…form is death, form giving is life…Art does not reproduce the visible, but makes visible
Ingold, T. (2011) Being alive: essays on movement, knowledge and description. London: Routledge.
Tsing, A.L. (2015) The mushroom at the end of the world: on the possibility of life in capitalist ruins. Princeton: Princeton University Press.
by Katalina Caliendo
Anthropologist Tim Ingold uses textility to describe processes of inscriptions or tracings in the production of material artworks, goods, or things. This excerpt from my recent BA dissertation applies this theory to explore the variety of ways one can concieve of matter and form.
…In positing [this] process-centred ontology, Ingold dismantles and challenges well entrenched Aristotelian constructs, particularly those that highlight the union of “matter” and “form” as the basis of making (Ingold, 2011). Contending these relations are not between matter and form, but between materials and forces, Ingold suggests it is a “question not of imposing preconceived forms on inert matter but intervening in the fields of force and currents of material wherein forms are generated,” (Ingold, 2011, pp. 210-11). Ingold introduces the notion of textility (see above) as a means to describe the terms of negotiation makers use when navigating heterogeneous materials, forces, and tensions ( Ingold, 2011). Here the carpenter is portrayed more like a weaver, responding to the undulations and densities of the fibre’s material. As such, it is the way heterogenous materials, enlivened by forces of tension and compression, mix with one another that “things” are made:
forms of objects are not imposed from above but grow from the mutual involvement of people and materials in an environment. The surface of nature is thus an illusion: we work from within the world, not upon it. There are surfaces of course, but these divide states of matter, not matter from mind. And they emerge within the form-generating process, rather than pre-existing as a condition for it (Ingold, 2000, p.165).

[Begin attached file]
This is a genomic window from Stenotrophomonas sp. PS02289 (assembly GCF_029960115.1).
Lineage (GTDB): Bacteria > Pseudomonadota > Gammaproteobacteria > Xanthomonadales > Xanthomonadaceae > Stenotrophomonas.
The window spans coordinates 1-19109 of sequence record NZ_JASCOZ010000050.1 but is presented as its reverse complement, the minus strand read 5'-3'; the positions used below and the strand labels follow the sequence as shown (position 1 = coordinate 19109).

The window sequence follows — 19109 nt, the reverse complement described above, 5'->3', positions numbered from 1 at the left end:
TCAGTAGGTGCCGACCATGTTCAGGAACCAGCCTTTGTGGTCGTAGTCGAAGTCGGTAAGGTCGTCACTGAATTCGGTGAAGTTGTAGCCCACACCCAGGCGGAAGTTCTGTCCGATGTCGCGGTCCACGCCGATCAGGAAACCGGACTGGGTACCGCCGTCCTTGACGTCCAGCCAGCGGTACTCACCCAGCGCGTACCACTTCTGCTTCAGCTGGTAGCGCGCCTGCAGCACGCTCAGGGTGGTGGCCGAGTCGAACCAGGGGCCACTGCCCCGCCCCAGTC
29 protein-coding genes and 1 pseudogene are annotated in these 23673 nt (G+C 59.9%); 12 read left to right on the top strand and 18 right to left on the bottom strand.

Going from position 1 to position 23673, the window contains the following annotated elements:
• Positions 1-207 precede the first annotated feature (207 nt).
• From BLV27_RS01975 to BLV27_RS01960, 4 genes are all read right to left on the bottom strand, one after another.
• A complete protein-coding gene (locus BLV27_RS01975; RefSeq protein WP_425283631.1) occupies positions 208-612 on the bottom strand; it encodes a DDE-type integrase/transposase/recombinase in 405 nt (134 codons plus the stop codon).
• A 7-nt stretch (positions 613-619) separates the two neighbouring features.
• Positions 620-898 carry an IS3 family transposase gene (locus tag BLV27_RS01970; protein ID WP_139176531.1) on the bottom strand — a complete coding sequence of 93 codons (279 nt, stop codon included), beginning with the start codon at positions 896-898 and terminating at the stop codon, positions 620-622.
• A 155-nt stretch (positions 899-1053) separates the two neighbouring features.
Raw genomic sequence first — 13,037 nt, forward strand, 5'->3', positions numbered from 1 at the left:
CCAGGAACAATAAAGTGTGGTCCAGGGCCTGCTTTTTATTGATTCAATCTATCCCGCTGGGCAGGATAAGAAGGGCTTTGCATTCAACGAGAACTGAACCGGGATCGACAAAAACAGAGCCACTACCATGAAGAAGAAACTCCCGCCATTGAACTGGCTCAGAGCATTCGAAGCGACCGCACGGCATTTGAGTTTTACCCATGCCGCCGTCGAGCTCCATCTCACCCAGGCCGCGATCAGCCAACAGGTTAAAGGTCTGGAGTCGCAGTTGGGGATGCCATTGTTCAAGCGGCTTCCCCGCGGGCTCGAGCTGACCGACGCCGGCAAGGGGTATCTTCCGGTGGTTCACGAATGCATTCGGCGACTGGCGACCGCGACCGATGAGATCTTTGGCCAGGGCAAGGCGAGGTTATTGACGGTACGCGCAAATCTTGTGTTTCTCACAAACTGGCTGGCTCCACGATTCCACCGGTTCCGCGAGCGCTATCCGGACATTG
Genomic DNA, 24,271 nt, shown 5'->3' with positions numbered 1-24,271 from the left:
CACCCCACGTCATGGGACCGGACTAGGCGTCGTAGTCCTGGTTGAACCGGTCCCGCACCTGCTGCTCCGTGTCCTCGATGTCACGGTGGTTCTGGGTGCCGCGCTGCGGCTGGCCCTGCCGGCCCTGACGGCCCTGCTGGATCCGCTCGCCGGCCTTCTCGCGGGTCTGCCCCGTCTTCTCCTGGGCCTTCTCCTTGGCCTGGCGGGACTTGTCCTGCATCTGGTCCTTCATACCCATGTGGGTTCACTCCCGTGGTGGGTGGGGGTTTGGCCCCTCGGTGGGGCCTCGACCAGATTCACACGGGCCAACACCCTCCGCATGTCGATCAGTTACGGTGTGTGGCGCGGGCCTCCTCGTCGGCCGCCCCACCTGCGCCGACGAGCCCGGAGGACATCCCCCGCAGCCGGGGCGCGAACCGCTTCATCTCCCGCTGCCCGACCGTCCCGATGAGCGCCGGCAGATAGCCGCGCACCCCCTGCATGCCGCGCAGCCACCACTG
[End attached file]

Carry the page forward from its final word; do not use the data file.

Specifically looking to more-than-human makers helps illustrate this contention. Human and more-than human making are both cultivated from the world and craft the world. Materials generate form through the negotiations of force between actants-—between carpenter and wood, between weaverbird and beak, between the mud, willow, water, and beaver. A process-centred ontological restructuring, derived from both Ingold and Bennett, helps re-position more-than-human actants as catalysts for world-making. Furthermore, framing more-than-human actants as world-makers presents an opportunity to more meaningfully reflect on how our human making practices are integrally linked to larger ecologies and assemblages. In anthropologist Anna Tsing’s recent polemic, Mushroom at the End of the World (2015), making processes across multiple species are presented as a means to strategise and plan for collaborative survival:
making worlds is not limited to humans. We know that beavers shape streams as they make dams, canals and lodges; in fact, all organisms make ecological living places, altering earth, air, and water. Without the ability to make workable living arrangements, species would die out. In the process each organism changes everyone’s world, bacteria made our oxygen atmosphere, and plants help to maintain it. Plants live on land because fungi made soil by digesting rocks. As these examples suggest, world-making projects can overlap, allowing room for more than one species. Humans, too, have always been involved in multi species world making. (Tsing, 2015, p22).